Baradan Kuppusamy |
KUALA LUMPUR, May 11 (IPS) - The Malaysian government has banned a film on the life and times of an octogenarian communist insurgent leader, who had also collaborated with the British during World War II, setting off a hornet's nest of charges about denial of freedom and space for democratic expression.
Film makers, movie buffs and ordinary people have expressed shock and anger at the sudden and unexpected ban on ‘The Last Communist' --a semi-musical road movie that looks at life in the small towns in Malaysia that were connected with the colourful career of Chin Peng (pseudonym for Ong Boon Hua), former head of the long defunct Communist Party of Malaya.
Chin Peng, son of Chinese immigrants, collaborated with the British to resist the Japanese occupation of Malaya and was even decorated for it with the Order of the British Empire (OBE). But, in 1948 he launched a communist insurgency in what became Malaysia, Singapore and Thailand.
Ironically, the film, by independent film maker Amir Muhammad, was treated as benign by the Censor Board which approved it for screening to general audiences without a single cut.
Amir himself described the movie as a ''semi-musical do*****entary road movie inspired by the places and events in the early life of Chin Peng'', the secretary-general of the outlawed Communist Party of Malaya.
It was to have been shown in three cinemas from May 19.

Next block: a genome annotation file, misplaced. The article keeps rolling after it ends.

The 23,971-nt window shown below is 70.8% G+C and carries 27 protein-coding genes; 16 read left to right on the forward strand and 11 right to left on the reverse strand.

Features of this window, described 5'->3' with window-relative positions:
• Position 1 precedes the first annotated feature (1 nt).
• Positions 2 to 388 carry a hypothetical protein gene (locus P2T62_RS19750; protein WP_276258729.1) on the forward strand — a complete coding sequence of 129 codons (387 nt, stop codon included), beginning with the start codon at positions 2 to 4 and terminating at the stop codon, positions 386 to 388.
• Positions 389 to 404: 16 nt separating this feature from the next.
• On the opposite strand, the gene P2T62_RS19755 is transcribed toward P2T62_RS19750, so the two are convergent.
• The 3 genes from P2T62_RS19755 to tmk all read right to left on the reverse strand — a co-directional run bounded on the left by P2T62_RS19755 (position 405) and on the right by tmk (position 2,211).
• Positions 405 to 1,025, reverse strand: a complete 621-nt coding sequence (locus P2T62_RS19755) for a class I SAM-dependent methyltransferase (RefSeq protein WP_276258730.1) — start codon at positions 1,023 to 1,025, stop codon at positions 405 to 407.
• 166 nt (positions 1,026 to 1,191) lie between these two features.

Even a group of Special Branch political police, that has a reputation for its anti-communist stance, did not object to the film.
However, the decision to screen the film was objected to by nationalistic-minded Malays in the ‘Berita Harian', a mass circulation Malay-language daily, which launched a venomous attack on the film in early May.
It accused Amir and the film of glorifying communism. It interviewed leading personalities, including a historian who derided the director and the film and urged the government to ban it.
What many found hard to stomach was the fact that none of the critics of the film had actually seen it. Yet, in a knee-jerk reaction, the government suc*****bed to their demands and announced, last week, that the film was banned.
''It is truly disgusting that a Malaysian film which is showing at 14 film festivals around the world is banned in the country,'' said opposition member of parliament, S. Kulasegaran.
''The government has made a fool of itself,'' Kulasegaran told IPS. ''Even Singapore which once fought a life and death struggle with the communists is to screen the film.''
But then the difference may lie in the fact that Chin Peng's movement, for all its ideological moorings, was supported by ethnic Chinese, rather than the indigenous Malays who dominate Malaysia. In Singapore, on the other hand, ethnic Chinese form the majority.
The Malaysian government says people in this country -- a few of whom are victims of Chin Peng's atrocities -- are not ready for such a movie.
Relentless government propaganda is partly to be blamed for the public reaction to Chin Peng. It was trend that continued from colonial days when the British successfully equated communists with bandits and Chin Peng was not only branded a traitor but his name made synonymous with terror.
In his own views recorded in ‘My Side of the Story', a book compiled from interviews by journalists, Ian Ward and Norma Miraflor and released in 2003, Chin Peng speaks about the effectiveness of British propaganda in exaggerating atrocities committed by the insurgents while camouflaging their own -- such as the 1948 massacre at Batang Kali.